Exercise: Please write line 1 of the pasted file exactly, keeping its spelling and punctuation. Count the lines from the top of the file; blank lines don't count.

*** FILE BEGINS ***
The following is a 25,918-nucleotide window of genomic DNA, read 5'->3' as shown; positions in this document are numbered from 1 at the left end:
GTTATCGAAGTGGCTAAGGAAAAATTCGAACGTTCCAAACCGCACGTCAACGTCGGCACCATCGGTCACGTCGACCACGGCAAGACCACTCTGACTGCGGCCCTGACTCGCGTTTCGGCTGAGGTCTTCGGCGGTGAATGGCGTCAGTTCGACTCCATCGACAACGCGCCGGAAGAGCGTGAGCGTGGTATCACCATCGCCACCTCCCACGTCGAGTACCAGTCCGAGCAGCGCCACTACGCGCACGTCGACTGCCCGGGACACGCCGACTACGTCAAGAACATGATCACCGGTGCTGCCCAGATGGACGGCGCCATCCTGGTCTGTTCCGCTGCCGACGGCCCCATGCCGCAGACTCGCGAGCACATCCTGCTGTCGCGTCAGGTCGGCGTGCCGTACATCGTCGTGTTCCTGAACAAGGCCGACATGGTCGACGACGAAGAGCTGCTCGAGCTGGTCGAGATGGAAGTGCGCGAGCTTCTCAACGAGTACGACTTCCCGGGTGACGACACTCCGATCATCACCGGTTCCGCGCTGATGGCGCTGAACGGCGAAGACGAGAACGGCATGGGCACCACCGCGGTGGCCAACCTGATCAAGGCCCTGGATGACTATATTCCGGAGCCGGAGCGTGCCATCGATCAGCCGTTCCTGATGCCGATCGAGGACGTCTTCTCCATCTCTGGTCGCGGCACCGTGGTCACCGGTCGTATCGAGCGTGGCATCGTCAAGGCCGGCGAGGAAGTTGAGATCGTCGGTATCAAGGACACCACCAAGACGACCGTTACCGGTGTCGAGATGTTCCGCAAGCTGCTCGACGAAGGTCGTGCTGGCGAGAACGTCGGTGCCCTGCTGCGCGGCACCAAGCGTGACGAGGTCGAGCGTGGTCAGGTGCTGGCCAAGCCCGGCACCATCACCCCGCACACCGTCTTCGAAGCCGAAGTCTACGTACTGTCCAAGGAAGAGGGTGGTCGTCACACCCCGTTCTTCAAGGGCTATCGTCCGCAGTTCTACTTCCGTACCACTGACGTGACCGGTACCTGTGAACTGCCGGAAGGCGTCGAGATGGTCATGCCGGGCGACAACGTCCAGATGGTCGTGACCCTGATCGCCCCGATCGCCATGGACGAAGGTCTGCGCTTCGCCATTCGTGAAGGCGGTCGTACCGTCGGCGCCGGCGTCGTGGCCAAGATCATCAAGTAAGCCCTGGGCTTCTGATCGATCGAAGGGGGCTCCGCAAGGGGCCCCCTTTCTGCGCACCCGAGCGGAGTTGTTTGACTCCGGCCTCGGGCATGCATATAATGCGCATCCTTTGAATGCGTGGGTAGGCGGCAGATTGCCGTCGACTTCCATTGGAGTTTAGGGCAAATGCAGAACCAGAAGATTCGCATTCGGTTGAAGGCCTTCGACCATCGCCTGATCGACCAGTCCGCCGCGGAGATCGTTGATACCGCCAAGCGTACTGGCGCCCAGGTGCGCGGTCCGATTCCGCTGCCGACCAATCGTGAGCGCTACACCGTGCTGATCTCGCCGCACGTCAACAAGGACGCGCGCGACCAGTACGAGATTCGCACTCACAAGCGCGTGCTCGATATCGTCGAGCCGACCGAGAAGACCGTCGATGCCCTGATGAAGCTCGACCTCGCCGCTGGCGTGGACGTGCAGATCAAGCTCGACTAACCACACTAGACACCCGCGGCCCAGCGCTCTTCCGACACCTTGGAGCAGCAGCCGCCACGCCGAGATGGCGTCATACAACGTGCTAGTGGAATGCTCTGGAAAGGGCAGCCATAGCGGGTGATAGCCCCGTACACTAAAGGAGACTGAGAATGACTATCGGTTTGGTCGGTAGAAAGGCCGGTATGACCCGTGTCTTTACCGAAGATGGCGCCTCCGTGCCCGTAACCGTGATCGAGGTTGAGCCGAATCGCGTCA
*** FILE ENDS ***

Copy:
The following is a 25,918-nucleotide window of genomic DNA, read 5'->3' as shown; positions in this document are numbered from 1 at the left end: